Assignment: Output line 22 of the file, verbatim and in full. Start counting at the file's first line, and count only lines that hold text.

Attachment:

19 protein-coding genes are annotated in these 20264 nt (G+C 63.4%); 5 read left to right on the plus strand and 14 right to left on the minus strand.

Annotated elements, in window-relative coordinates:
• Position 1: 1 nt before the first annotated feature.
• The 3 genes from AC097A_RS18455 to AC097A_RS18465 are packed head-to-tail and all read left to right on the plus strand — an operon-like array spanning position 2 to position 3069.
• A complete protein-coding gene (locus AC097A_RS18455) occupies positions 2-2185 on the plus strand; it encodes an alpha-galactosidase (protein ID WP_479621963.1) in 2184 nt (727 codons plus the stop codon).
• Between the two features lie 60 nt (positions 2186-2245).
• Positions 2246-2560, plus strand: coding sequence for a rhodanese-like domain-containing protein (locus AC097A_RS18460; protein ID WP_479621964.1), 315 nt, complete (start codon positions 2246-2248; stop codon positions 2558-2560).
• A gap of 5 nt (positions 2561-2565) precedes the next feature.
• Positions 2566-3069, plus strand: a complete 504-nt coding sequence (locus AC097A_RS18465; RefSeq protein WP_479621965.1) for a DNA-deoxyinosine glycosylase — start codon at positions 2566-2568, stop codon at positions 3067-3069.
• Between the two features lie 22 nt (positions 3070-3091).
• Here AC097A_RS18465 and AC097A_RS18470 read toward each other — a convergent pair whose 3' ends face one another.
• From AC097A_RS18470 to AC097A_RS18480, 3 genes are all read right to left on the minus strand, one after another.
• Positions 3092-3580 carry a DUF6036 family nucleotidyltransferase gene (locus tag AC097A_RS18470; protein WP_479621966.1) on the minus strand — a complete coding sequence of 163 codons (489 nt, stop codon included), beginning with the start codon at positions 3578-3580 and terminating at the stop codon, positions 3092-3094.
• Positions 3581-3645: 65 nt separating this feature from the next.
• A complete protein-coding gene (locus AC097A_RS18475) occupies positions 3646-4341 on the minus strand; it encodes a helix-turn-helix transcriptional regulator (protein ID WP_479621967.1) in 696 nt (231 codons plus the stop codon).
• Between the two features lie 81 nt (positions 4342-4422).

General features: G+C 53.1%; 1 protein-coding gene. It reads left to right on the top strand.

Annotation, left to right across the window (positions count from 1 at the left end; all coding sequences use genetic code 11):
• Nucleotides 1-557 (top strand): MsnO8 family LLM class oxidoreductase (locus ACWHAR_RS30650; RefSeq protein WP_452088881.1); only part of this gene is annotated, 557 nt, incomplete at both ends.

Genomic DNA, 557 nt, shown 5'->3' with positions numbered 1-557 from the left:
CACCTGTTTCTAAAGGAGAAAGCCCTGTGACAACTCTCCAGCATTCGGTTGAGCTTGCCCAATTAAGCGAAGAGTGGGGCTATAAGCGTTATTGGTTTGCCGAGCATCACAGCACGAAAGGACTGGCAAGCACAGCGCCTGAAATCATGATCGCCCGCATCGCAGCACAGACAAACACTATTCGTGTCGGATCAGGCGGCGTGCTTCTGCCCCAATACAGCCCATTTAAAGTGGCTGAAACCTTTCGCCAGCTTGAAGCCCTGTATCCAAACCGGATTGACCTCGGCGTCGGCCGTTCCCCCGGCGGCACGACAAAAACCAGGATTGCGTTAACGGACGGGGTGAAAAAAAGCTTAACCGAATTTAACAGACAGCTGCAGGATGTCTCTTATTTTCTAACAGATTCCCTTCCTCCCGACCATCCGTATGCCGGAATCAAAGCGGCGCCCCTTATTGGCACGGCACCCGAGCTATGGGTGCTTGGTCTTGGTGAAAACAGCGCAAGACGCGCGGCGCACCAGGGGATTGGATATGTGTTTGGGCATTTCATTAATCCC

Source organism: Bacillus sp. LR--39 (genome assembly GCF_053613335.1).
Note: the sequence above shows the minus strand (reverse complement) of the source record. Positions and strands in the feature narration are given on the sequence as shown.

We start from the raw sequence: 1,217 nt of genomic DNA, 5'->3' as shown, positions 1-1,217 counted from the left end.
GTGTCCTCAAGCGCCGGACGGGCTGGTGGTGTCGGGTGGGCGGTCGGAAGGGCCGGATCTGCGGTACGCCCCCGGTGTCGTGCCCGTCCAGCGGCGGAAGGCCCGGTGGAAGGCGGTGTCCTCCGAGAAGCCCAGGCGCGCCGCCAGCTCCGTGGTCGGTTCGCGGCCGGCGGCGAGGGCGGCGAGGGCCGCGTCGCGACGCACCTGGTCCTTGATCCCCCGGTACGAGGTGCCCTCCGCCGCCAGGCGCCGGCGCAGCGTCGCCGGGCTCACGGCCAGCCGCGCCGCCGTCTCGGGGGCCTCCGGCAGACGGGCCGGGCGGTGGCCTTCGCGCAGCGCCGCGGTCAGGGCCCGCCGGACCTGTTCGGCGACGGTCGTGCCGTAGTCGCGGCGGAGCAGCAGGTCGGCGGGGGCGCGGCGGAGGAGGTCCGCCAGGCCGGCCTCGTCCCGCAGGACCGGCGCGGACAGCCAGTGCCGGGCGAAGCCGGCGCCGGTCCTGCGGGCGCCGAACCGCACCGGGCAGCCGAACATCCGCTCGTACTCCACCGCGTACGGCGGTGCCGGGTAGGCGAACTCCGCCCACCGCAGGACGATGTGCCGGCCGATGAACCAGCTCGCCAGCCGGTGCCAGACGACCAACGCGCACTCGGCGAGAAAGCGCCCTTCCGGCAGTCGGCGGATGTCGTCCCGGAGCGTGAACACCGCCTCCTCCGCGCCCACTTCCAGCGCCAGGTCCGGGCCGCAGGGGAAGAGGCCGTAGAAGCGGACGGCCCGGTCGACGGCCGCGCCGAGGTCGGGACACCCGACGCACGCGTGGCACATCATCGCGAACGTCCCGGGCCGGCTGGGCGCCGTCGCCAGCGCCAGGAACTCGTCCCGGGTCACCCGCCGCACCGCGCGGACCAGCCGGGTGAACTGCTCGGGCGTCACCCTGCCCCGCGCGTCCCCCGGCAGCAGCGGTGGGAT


Source organism: Bacillus sp. LR--39 (genome assembly GCF_053613335.1).